The applicant further submitted that the affidavit of Capt Wamala Musoke shows that the information obtained from Crane Bank Ltd gave the applicant new information showing the manner in which the respondent disbursed the applicants money on account number 0245030915700. The new information reveals the names of the recipients and the quantum of money disbursed by the respondent for improper purposes. The names of the recipients would show that the disbursements were not for a proper purpose and were done in breach of the fiduciary duty of the respondent to the applicant. As far as injustice in the proposed amendment is concerned, learned counsel submitted that under order 6 rule 24 of the Civil Procedure Rules, the respondent is entitled to reply to the amended plaint within 15 days of service or delivery of the amendment. Consequently the respondent would not suffer any prejudice as a result of the amendment.

I have carefully considered the respondents opposition to the proposed amendment. Firstly the affidavit in reply to the application was filed on 8 October 2012 while the submissions of the applicant in support of the application were filed on 28 September 2012. The applicant could not have taken into account the affidavit in reply or opposition to the application. Consequently, it is contrary to the principles of fundamental justice to admit an affidavit after written submissions in support of the application have been filed. Secondly the affidavit of reply was filed out of time under order 12 rule 3 (2) of the Civil Procedure Rules. The rule provides that the reply to the application by the opposite party shall be filed within 15 days from the date of service of the application and be served on the applicant within 15 days from that date of filing of the reply. The respondent was served with the application on 21 August 2012. The respondent never sought leave to enlarge time within which to file the reply. Consequently, the affidavit in reply shall not be taken into account and is hereby struck out.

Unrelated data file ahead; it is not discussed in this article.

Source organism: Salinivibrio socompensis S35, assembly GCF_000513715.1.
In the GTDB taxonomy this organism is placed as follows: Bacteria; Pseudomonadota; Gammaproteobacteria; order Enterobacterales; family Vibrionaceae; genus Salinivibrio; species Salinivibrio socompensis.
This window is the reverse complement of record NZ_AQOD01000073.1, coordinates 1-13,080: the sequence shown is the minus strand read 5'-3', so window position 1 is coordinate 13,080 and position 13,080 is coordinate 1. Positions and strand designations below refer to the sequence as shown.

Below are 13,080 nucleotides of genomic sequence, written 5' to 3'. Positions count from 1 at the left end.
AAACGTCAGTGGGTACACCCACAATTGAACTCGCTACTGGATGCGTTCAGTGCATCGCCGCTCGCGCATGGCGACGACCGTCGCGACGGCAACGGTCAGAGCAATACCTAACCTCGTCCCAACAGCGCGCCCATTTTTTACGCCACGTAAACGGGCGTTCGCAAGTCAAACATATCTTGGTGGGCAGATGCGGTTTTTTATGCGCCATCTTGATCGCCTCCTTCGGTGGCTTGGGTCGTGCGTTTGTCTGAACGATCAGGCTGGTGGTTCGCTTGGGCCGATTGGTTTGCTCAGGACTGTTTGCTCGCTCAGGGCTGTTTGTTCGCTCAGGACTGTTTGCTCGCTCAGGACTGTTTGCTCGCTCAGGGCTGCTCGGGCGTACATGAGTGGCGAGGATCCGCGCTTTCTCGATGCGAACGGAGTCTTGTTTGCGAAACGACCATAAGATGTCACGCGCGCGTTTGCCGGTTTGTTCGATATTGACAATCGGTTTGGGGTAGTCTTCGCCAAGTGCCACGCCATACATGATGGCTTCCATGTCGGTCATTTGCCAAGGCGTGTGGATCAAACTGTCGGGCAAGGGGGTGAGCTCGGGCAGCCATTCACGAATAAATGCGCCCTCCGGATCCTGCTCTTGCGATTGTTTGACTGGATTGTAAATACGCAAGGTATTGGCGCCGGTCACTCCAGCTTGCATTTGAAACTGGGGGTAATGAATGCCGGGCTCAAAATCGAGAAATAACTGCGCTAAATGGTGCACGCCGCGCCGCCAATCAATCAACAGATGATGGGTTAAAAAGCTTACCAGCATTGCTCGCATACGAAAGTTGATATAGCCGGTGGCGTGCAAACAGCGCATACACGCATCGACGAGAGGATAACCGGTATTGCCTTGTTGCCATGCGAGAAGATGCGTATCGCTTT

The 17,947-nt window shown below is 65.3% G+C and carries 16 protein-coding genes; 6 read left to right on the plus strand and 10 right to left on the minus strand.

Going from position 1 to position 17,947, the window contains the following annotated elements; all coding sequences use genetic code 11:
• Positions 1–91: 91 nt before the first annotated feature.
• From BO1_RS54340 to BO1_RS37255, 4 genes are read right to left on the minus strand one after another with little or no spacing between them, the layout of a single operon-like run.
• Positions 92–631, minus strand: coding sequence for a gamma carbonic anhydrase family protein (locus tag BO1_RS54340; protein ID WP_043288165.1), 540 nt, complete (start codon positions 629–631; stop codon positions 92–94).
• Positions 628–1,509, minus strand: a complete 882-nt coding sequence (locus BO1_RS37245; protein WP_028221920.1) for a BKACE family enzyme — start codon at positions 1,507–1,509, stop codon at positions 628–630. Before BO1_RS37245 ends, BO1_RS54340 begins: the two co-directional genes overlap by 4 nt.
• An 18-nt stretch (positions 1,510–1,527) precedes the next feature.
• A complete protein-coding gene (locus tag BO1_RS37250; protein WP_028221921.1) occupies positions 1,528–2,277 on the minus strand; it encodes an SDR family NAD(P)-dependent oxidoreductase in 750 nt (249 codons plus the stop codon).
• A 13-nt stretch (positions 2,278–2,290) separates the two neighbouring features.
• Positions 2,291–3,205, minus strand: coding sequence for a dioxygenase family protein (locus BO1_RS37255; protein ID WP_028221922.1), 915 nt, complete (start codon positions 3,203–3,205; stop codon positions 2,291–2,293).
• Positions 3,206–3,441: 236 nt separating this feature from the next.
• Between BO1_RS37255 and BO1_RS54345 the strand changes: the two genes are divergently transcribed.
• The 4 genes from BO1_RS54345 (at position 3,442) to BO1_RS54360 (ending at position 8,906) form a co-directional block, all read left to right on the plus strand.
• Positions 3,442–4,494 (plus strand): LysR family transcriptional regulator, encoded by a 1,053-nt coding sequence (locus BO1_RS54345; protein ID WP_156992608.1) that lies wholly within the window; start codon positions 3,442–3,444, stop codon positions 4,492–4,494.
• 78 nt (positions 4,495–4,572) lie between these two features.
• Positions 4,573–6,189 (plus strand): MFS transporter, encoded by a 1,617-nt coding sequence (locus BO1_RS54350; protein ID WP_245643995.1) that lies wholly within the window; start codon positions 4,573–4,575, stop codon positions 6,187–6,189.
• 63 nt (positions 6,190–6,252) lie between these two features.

I have carefully considered the objections to the amendment. The main ground of objection is that the amendment would cause prejudice to the respondent because he has already given an explanation of how the monies were disbursed. I understand the word 'prejudice' when used in the context of the respondent’s case to mean prejudice to the defence. This does not mean that the applicant or plaintiff cannot introduce prejudicial material upon which the defendant would be called to answer. The issue of prejudice is whether the defendant is able to defend himself or herself against the new amendments. It would be prejudicial for instance if an amendment is introduced at a stage after the defendant has called its witnesses. So long as the defendant can respond to the allegations in the amendments sought, he or she can also file an amended written statement of defence in respond thereto.